Turning back to FIG. 2, the main IO write driver circuit 267 may receive the CORRECT<N:0> data, the CRD<K:0> data, the WP<L:0> data, the WD<K:0> data, the DWDM<1:0> signals, the X4 signal, a write enable signal WREN (e.g., via control signals from a command decoder, such as the CTRL signals from the command decoder 125 of FIG. 1). During a write operation, the main IO write driver circuit 267 may be configured to drive main IO lines for various control planes of a memory cell array based on values of the CORRECT<N:0> data, the CRD<K:0> data, the WP<L:0> data, the WD<K:0> data, the DWDM<1:0> signals, the X4 signal, the WREN signal, or combinations thereof.

In operation, the ECC control circuit 266 and the IO circuit 270 may support a read operation from a memory cell array and the ECC control circuit 266, the IO circuit 270, the control circuit 226, and the main IO write driver circuit 267 may support a write operation to the memory cell array. In some examples, the semiconductor device 200 may be configured to operate the IO circuit IO circuit 270 in a selected one of multiple data terminal DQ bus configurations (e.g., data bus width modes), such as a x4 mode (e.g., data bus is 4 bits wide), a x8 mode (e.g., data bus is 8 bits wide), etc. The X4 signal be determine the selected DQ bus configuration, in some examples. For example, when the X4 signal is set to a low logical value, the semiconductor device 200 may operate in a first mode (e.g., a x8 data mode). When the X4 signal is set to a high logical value, the semiconductor device 200 may operate in a second mode (e.g., a x4 data mode). During a read or write operation, data bits are sent or received via the data terminals DQ over a fixed burst length (e.g., 8, 16, 32, etc. bit burst lengths), in some examples. Thus, the number of write bits received when in the x4 mode may be different than the number of write bits received when operating in the x8 mode. For example, if the burst length is 16 bits, then 64 bits would be received in the x4 mode and 128 bits would be received in the x8 mode.

Thus, when a read command and a row address and a column address are received at the semiconductor device 200, the RD<K:0> data and the P<L:0> data may be read from the memory cell array designated by the row address and the column address. The syndrome generator 232 may be configured to generate the PC<N:0> data based on the P<L:0> data and the RD<K:0> data. The syndrome decoder 234 may decode the PC<N:0> data to provide both the ERRB<L:0> data and ERRCP<N:0> data. The error corrector 236 may decode the ERRB<L:0> data and ERRCP<N:0> data to correct errors within the RD<K:0> to provide the CRD<K:0> data. Based on the mode of operation determined by the X4 signal, the IO circuit 270 may provide some or all of the CRD<K:0> data as the DQ<M:0> data. For example, when in the first mode (e.g., the x8 mode), the IO circuit 270 may provide all of the CRD<K:0> bits as the DQ<M:0> data (e.g., M is equal to K). When in the second mode (e.g., the x4 mode), the IO circuit 270 may provide a selected M+1 bits of the CRD<K:0> data (e.g., CRD<K:M+1> data, CRD<M:0> data, or some other combination of M+1 bits of the CRD<K:0> data) as the DQ<M:0> data. The selected subset of the M+1 bits of the CRD<K:0> data may be based on the received column and row address.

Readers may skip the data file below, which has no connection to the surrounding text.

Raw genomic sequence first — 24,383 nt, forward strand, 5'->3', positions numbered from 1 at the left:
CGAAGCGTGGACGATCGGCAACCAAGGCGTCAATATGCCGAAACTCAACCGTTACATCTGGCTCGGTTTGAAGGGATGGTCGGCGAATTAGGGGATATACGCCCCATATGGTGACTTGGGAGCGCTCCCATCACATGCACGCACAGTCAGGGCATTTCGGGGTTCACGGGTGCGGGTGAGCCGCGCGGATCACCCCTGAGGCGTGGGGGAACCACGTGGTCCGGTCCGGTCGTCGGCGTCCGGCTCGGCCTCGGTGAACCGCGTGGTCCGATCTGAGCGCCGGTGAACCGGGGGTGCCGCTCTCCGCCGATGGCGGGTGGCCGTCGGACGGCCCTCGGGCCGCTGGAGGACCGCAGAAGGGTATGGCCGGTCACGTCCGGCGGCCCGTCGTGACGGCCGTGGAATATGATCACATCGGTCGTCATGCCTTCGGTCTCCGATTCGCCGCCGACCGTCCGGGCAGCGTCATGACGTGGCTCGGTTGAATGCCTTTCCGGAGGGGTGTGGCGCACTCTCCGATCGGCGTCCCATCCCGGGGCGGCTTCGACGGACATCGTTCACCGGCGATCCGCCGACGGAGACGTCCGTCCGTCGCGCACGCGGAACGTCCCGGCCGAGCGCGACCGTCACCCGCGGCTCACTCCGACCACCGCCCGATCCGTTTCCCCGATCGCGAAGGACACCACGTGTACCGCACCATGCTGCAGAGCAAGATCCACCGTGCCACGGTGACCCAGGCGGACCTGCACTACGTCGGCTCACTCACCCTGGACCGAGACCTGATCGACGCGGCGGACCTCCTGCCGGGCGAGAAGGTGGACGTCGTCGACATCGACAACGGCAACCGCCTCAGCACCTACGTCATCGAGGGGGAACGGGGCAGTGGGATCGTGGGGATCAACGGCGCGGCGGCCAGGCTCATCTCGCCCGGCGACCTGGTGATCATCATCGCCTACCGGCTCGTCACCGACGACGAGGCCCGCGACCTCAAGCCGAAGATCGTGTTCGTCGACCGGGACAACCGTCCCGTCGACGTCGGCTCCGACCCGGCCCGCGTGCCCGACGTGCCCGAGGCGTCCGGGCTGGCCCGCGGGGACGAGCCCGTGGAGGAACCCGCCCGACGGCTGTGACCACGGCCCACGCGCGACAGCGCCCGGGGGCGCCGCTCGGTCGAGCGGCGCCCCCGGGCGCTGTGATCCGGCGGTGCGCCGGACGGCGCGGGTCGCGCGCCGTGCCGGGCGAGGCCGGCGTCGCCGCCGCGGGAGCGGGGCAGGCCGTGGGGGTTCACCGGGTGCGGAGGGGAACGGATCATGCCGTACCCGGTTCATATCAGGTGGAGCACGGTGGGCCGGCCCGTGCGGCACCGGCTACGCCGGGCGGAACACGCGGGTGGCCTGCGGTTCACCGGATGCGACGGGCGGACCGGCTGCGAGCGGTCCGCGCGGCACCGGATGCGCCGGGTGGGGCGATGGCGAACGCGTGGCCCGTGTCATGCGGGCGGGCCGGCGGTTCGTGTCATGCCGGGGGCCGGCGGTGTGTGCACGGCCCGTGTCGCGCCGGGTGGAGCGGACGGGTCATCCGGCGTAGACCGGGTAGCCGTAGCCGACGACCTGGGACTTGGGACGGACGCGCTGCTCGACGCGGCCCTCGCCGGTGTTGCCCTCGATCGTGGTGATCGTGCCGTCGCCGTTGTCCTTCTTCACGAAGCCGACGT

When a write command and a row address and a column address are received at the semiconductor device 200, write data may be received at the IO circuit 270 via the DQ<M:0> data. When in the first mode (e.g., the x8 mode), the IO circuit 270 may provide all of the DQ<M:0> data as the WD<K:0> data (e.g., M is equal to K) to the parity generator 240. The parity generator 240 may encode the WP<L:0> data based on the WD<K:0> data. The control circuit 226 may drive the DWDM<1:0> signals based on the DM signal when in the first mode. In addition the control circuit 226 may enable the WREN signal according to timing of the TIME signals during the write operation to enable writing to the memory cell array. The main IO write driver circuit 267 may drive main IO lines to write the WD<K:0> and the WP<L:0> data to the memory cell array in response to the WREN signal, with some write operations masked by the DWDM<1:0> signals.

When operating in the second mode (e.g., x4 mode), a count of the M+1 bits received in the DQ<M:0> data may be less than a count of K+1 bits of the WD<K:0> data used by the parity generator 240 to generate the WP<L:0> bits. In an example, M+1 may be half of K+1. In a specific example, M may be equal to 64 and K may be equal to 128. Thus, the semiconductor device 200 may first perform a read operation to retrieve additional data to combine with the DQ<M:0> data to provide the WD<K:0> data. The read operation may include retrieving the RD<K:0> data and the P<L:0> data from the memory cell array at a location determined by the row and column addresses of received with the write command. The read operation may include the syndrome generator 232, the syndrome decoder 234, and the error corrector 236 processing the RD<K:0> data and the P<L:0> data to provide the ERRB<L:0> data, the ERRCP<N:0> data, and the CRD<K:0> data. In addition, the error locator 238 may provide the CORRECT<N:0> data.